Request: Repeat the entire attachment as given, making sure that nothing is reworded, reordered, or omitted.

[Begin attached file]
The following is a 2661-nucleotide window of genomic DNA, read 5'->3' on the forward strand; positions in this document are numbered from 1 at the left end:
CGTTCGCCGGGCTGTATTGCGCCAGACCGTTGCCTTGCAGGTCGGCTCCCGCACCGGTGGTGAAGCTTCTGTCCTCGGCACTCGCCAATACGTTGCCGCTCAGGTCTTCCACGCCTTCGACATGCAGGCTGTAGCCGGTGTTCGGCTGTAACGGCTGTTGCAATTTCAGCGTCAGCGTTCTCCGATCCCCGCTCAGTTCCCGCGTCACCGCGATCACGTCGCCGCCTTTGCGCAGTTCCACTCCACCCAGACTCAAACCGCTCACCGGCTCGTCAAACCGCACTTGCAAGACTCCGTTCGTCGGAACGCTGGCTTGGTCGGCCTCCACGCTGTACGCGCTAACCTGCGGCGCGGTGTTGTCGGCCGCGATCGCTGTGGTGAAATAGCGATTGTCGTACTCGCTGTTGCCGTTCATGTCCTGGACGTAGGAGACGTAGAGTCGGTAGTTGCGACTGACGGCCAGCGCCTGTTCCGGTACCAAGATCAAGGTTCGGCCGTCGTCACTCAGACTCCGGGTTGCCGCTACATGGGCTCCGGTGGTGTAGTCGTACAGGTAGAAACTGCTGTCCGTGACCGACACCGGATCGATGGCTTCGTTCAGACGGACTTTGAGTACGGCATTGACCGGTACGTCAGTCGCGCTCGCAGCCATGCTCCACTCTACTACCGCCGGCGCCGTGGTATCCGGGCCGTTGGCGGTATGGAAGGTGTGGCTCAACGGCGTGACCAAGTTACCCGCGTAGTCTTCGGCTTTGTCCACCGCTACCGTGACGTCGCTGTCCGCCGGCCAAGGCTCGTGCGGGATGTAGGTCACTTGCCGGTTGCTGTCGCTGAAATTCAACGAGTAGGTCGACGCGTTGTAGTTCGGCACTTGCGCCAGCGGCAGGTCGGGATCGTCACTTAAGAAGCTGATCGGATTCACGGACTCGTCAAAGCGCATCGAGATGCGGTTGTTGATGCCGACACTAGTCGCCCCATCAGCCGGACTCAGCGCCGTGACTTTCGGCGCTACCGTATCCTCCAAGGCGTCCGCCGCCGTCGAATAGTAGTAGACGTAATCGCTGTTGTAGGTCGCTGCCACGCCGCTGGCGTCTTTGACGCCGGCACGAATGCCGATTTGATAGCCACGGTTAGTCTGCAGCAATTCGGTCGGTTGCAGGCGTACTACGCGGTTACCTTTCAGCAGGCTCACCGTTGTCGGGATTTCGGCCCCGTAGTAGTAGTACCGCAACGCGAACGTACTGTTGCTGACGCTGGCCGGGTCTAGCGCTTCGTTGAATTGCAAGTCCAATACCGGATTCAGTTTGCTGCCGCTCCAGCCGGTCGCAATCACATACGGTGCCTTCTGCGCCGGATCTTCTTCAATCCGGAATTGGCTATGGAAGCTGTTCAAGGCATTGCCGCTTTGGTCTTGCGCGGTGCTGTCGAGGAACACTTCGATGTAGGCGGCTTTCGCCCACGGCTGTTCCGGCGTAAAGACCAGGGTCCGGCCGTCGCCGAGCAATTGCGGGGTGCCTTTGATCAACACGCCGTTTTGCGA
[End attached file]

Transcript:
The following is a 2661-nucleotide window of genomic DNA, read 5'->3' on the forward strand; positions in this document are numbered from 1 at the left end:
CGTTCGCCGGGCTGTATTGCGCCAGACCGTTGCCTTGCAGGTCGGCTCCCGCACCGGTGGTGAAGCTTCTGTCCTCGGCACTCGCCAATACGTTGCCGCTCAGGTCTTCCACGCCTTCGACATGCAGGCTGTAGCCGGTGTTCGGCTGTAACGGCTGTTGCAATTTCAGCGTCAGCGTTCTCCGATCCCCGCTCAGTTCCCGCGTCACCGCGATCACGTCGCCGCCTTTGCGCAGTTCCACTCCACCCAGACTCAAACCGCTCACCGGCTCGTCAAACCGCACTTGCAAGACTCCGTTCGTCGGAACGCTGGCTTGGTCGGCCTCCACGCTGTACGCGCTAACCTGCGGCGCGGTGTTGTCGGCCGCGATCGCTGTGGTGAAATAGCGATTGTCGTACTCGCTGTTGCCGTTCATGTCCTGGACGTAGGAGACGTAGAGTCGGTAGTTGCGACTGACGGCCAGCGCCTGTTCCGGTACCAAGATCAAGGTTCGGCCGTCGTCACTCAGACTCCGGGTTGCCGCTACATGGGCTCCGGTGGTGTAGTCGTACAGGTAGAAACTGCTGTCCGTGACCGACACCGGATCGATGGCTTCGTTCAGACGGACTTTGAGTACGGCATTGACCGGTACGTCAGTCGCGCTCGCAGCCATGCTCCACTCTACTACCGCCGGCGCCGTGGTATCCGGGCCGTTGGCGGTATGGAAGGTGTGGCTCAACGGCGTGACCAAGTTACCCGCGTAGTCTTCGGCTTTGTCCACCGCTACCGTGACGTCGCTGTCCGCCGGCCAAGGCTCGTGCGGGATGTAGGTCACTTGCCGGTTGCTGTCGCTGAAATTCAACGAGTAGGTCGACGCGTTGTAGTTCGGCACTTGCGCCAGCGGCAGGTCGGGATCGTCACTTAAGAAGCTGATCGGATTCACGGACTCGTCAAAGCGCATCGAGATGCGGTTGTTGATGCCGACACTAGTCGCCCCATCAGCCGGACTCAGCGCCGTGACTTTCGGCGCTACCGTATCCTCCAAGGCGTCCGCCGCCGTCGAATAGTAGTAGACGTAATCGCTGTTGTAGGTCGCTGCCACGCCGCTGGCGTCTTTGACGCCGGCACGAATGCCGATTTGATAGCCACGGTTAGTCTGCAGCAATTCGGTCGGTTGCAGGCGTACTACGCGGTTACCTTTCAGCAGGCTCACCGTTGTCGGGATTTCGGCCCCGTAGTAGTAGTACCGCAACGCGAACGTACTGTTGCTGACGCTGGCCGGGTCTAGCGCTTCGTTGAATTGCAAGTCCAATACCGGATTCAGTTTGCTGCCGCTCCAGCCGGTCGCAATCACATACGGTGCCTTCTGCGCCGGATCTTCTTCAATCCGGAATTGGCTATGGAAGCTGTTCAAGGCATTGCCGCTTTGGTCTTGCGCGGTGCTGTCGAGGAACACTTCGATGTAGGCGGCTTTCGCCCACGGCTGTTCCGGCGTAAAGACCAGGGTCCGGCCGTCGCCGAGCAATTGCGGGGTGCCTTTGATCAACACGCCGTTTTGCGA